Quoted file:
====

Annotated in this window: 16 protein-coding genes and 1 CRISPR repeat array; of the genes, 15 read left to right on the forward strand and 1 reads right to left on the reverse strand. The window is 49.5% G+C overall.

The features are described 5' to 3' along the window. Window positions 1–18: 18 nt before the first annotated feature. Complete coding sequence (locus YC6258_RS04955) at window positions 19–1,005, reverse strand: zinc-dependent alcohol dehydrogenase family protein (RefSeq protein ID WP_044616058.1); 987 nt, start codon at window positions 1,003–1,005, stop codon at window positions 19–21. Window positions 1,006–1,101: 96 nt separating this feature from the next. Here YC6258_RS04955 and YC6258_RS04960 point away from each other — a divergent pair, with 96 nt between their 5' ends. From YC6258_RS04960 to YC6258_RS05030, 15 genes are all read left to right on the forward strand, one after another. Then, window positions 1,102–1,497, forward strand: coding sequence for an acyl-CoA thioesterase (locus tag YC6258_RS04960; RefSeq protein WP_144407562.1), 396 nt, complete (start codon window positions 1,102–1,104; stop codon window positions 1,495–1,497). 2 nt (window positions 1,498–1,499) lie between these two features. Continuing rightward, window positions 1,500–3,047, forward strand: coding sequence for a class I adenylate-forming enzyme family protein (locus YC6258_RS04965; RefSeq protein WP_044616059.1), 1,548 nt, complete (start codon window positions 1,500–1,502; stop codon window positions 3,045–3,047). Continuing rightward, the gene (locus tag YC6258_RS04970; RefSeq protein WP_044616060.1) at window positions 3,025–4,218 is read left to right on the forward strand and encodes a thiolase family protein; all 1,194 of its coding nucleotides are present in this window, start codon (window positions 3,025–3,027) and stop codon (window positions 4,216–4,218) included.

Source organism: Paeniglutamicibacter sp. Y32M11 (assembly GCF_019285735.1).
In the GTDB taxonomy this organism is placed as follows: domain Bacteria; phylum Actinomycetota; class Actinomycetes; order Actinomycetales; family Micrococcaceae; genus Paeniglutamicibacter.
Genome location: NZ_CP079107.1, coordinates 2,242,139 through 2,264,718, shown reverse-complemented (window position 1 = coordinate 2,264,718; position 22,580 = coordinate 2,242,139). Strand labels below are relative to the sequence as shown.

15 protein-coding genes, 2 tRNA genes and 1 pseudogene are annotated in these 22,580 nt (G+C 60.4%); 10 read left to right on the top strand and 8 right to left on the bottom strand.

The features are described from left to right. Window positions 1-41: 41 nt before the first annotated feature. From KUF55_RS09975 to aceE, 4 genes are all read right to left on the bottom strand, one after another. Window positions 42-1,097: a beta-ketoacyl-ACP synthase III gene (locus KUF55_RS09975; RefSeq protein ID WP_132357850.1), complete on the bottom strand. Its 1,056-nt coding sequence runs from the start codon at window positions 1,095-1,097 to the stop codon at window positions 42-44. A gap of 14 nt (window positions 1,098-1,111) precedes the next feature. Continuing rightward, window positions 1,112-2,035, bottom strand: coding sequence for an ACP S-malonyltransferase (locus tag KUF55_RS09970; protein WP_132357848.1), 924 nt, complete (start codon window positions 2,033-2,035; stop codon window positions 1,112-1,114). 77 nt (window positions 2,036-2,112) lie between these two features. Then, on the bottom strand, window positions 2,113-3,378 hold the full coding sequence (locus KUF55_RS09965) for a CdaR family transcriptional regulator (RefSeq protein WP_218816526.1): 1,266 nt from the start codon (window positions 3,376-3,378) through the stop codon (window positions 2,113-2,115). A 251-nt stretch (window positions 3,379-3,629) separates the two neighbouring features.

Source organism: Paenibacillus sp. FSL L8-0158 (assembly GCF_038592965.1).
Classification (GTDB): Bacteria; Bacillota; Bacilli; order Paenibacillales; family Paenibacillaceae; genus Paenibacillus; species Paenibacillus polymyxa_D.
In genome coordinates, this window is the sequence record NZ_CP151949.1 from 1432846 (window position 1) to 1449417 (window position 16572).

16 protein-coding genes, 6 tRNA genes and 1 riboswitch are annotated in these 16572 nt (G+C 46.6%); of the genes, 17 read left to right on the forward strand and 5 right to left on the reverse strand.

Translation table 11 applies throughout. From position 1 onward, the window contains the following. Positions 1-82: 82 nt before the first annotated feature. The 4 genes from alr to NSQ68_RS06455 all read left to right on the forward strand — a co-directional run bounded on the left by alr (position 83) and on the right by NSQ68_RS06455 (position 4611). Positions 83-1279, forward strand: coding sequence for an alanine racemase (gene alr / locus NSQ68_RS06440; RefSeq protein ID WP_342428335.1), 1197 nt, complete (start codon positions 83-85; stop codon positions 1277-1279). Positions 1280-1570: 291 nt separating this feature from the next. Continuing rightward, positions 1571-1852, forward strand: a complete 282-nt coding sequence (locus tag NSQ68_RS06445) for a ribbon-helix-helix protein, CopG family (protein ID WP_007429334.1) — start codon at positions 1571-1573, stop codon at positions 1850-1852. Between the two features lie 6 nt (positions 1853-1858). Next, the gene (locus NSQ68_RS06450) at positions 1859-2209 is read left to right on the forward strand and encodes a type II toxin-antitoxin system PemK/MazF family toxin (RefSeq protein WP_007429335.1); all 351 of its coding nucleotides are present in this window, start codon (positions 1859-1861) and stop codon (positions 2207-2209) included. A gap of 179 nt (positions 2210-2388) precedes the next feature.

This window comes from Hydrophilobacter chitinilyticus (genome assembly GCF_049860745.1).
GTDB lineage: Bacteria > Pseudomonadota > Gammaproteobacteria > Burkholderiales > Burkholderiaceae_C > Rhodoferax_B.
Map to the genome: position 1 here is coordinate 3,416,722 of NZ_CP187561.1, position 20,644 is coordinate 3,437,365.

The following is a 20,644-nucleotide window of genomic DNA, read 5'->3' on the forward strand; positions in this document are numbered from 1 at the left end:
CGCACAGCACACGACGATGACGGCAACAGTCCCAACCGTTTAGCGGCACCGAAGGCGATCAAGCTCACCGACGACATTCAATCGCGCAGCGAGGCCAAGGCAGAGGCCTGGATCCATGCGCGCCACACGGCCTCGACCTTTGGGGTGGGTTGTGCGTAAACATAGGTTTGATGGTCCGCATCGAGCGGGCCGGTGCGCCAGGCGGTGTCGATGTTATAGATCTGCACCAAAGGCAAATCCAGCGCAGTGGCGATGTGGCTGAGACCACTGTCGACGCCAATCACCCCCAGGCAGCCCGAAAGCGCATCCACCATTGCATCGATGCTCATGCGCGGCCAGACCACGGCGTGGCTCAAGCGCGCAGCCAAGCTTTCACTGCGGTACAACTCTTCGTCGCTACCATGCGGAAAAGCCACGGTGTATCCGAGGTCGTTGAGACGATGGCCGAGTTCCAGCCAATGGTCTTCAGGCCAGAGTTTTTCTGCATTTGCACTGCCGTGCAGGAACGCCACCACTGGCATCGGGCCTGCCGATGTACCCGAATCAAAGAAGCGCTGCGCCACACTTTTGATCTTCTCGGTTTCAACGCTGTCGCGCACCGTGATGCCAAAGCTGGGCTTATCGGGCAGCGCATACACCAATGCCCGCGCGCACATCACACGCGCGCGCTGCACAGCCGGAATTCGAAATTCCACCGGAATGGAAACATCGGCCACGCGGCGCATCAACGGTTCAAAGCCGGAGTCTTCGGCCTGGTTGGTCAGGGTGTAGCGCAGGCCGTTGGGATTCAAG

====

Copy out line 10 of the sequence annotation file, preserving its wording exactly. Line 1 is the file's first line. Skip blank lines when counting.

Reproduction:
In genome coordinates, this window is the sequence record NZ_CP151949.1 from 1432846 (window position 1) to 1449417 (window position 16572).